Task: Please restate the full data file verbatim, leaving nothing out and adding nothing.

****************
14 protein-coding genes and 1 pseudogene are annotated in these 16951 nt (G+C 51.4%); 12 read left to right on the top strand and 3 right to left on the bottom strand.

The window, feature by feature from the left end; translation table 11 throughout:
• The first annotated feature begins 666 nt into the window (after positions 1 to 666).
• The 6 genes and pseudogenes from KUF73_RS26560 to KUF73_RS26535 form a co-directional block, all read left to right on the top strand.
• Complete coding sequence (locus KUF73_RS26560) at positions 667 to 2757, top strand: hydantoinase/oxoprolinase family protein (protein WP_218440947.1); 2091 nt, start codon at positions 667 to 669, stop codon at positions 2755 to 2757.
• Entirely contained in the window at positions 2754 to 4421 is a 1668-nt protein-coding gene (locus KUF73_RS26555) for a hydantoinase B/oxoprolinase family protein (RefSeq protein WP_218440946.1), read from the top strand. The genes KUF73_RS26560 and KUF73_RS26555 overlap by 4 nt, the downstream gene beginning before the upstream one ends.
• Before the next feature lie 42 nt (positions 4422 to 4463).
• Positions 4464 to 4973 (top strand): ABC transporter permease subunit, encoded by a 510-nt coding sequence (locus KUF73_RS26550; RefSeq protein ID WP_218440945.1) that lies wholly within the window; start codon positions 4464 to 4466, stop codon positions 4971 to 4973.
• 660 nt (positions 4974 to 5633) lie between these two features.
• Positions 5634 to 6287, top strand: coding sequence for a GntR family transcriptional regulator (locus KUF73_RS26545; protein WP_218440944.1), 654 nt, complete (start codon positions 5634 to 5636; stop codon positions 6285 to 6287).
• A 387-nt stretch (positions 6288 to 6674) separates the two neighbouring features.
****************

14 protein-coding genes and 1 pseudogene are annotated in these 16951 nt (G+C 51.4%); 12 read left to right on the top strand and 3 right to left on the bottom strand.

The window, feature by feature from the left end; translation table 11 throughout:
• The first annotated feature begins 666 nt into the window (after positions 1 to 666).
• The 6 genes and pseudogenes from KUF73_RS26560 to KUF73_RS26535 form a co-directional block, all read left to right on the top strand.
• Complete coding sequence (locus KUF73_RS26560) at positions 667 to 2757, top strand: hydantoinase/oxoprolinase family protein (protein WP_218440947.1); 2091 nt, start codon at positions 667 to 669, stop codon at positions 2755 to 2757.
• Entirely contained in the window at positions 2754 to 4421 is a 1668-nt protein-coding gene (locus KUF73_RS26555) for a hydantoinase B/oxoprolinase family protein (RefSeq protein WP_218440946.1), read from the top strand. The genes KUF73_RS26560 and KUF73_RS26555 overlap by 4 nt, the downstream gene beginning before the upstream one ends.
• Before the next feature lie 42 nt (positions 4422 to 4463).
• Positions 4464 to 4973 (top strand): ABC transporter permease subunit, encoded by a 510-nt coding sequence (locus KUF73_RS26550; RefSeq protein ID WP_218440945.1) that lies wholly within the window; start codon positions 4464 to 4466, stop codon positions 4971 to 4973.
• 660 nt (positions 4974 to 5633) lie between these two features.
• Positions 5634 to 6287, top strand: coding sequence for a GntR family transcriptional regulator (locus KUF73_RS26545; protein WP_218440944.1), 654 nt, complete (start codon positions 5634 to 5636; stop codon positions 6285 to 6287).
• A 387-nt stretch (positions 6288 to 6674) separates the two neighbouring features.